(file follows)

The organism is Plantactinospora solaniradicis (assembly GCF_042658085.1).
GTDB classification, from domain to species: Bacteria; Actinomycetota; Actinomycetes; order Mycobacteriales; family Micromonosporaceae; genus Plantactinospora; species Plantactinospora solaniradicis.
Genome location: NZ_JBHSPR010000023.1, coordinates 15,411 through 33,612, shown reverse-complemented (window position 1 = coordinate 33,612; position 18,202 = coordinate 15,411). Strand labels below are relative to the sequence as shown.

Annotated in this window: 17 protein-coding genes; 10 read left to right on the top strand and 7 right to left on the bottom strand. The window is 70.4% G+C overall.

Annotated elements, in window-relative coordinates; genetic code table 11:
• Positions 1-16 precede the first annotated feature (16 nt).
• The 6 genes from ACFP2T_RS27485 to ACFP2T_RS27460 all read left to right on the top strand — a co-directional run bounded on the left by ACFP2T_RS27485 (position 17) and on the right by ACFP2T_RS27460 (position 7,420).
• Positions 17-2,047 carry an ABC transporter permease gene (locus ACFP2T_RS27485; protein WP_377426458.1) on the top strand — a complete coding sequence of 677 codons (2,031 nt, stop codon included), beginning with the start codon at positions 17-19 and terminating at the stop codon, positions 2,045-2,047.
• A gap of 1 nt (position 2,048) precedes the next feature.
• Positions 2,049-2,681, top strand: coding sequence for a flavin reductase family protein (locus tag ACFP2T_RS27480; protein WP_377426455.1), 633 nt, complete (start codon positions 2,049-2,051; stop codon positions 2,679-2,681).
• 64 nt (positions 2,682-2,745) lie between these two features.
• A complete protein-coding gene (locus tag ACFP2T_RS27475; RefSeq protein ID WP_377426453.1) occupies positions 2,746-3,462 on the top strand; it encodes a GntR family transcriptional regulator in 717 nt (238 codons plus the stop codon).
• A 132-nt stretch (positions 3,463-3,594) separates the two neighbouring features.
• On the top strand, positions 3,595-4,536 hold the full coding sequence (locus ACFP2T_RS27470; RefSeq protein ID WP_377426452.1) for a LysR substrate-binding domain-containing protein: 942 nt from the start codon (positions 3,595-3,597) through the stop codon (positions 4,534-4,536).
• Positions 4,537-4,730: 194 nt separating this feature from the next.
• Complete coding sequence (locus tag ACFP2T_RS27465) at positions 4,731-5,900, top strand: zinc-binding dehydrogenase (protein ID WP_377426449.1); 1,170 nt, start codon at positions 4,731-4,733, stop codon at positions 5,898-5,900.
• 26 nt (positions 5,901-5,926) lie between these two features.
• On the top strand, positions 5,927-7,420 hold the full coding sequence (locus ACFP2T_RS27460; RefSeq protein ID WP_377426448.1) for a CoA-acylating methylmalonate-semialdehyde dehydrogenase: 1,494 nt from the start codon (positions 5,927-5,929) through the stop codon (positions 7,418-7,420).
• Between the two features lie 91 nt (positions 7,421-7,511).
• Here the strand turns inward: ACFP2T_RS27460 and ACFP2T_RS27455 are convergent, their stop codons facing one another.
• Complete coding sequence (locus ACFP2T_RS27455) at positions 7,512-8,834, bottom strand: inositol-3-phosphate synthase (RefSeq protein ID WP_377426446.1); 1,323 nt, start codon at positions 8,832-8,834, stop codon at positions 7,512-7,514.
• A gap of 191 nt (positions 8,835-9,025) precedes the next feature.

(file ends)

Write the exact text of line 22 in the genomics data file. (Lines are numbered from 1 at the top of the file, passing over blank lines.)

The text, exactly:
• A gap of 191 nt (positions 8,835-9,025) precedes the next feature.